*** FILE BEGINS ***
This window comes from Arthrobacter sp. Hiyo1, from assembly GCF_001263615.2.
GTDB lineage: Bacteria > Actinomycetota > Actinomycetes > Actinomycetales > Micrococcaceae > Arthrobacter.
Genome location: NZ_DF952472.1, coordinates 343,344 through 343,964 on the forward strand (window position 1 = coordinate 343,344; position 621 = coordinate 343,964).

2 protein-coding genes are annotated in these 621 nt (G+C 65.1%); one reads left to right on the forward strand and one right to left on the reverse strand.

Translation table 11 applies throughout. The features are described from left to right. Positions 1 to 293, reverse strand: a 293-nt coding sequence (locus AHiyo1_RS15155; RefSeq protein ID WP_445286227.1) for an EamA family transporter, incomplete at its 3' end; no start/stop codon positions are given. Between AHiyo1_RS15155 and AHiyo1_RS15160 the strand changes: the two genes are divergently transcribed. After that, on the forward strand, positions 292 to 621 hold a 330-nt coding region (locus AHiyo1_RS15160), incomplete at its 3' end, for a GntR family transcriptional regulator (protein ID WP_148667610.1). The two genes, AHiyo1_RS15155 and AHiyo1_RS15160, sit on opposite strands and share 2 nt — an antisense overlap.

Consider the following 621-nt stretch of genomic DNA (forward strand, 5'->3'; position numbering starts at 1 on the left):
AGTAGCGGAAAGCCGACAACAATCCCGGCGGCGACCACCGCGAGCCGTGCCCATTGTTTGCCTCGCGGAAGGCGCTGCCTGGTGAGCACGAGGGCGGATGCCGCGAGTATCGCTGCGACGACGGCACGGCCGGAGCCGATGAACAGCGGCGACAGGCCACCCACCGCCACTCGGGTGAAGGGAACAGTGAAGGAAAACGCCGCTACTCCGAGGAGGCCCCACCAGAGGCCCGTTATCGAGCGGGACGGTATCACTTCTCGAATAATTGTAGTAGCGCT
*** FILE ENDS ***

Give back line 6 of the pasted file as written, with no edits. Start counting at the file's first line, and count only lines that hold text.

Consider the following 621-nt stretch of genomic DNA (forward strand, 5'->3'; position numbering starts at 1 on the left):